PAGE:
Hero projects… and the rest of the team

All teams have a couple of projects that get all the attention and focus; make sure everyone else feels like a hero as well

The Google employees that worked on Maps, Android and Gmail probably feel like superstars. The software they wrote is used by hundreds of millions, has achieved cult-like status and set entirely new standards for software. The Google search developers created a page that attracts nearly 10% of all internet traffic. [1st of 5 paragraphs]

Every company has it’s rock star projects – the game changers that put it definitively ahead of the competition and in some cases redefine their entire industry. Motivating an over-achieving workforce is easy, but what about those projects and teams that don’t see the limelight. This is the leader’s job – balance the outlying success of a few with the contribution of the many. [2/5]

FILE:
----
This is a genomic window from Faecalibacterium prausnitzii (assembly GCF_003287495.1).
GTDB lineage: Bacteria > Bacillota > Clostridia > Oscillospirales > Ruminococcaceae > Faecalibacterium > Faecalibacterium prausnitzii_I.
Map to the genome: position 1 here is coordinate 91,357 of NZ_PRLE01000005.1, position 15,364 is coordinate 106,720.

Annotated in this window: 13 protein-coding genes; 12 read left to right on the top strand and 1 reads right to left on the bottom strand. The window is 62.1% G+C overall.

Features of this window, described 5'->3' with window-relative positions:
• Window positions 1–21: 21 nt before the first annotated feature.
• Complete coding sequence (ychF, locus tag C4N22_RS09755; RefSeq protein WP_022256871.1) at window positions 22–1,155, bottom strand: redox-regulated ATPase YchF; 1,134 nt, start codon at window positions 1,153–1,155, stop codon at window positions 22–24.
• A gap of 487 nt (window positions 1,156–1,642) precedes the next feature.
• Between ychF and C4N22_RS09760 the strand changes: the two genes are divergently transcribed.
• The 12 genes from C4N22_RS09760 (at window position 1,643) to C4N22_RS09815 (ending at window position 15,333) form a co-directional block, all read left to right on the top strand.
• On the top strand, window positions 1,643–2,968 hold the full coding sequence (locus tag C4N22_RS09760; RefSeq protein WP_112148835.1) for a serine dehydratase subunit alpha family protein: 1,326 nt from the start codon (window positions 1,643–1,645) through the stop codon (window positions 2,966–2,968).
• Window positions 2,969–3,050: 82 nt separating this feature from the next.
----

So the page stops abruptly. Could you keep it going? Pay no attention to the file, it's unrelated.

Most importantly, just thank people regularly and meaningfully; I’ve written aboutgood communication practices and channels to engage people. Get these principles right and then use them to show appreciation for teams and individuals. Do it 1:1, in a group or via short message, email or thank you card – I always underestimate how much this means to people. [3/5]

Explain that it is important to have high flying teams and projects – a rising tide lifts all boats. People may feel envious of other team’s success and attention but if they understand (and can see) how it reflects well on everyone then it is easier. Don’t be apologetic or dilute the other team’s success – create a healthy aspiration for people to work harder and make their own projects a similar success. [4/5]

However, some projects just won’t be successful and tough choices might be required. Stop projects that aren’t going anywhere or won’t generate significant business value – look after people through this process and they will respect your decisive leadership. Even Google cancels loads of projects that become major flops, see 15 of them here; a projects graveyard is ok, a discouraged workforce is not. [5/5]

View this article on LinkedIn.

About The Author

Leave a Reply

Scroll to Top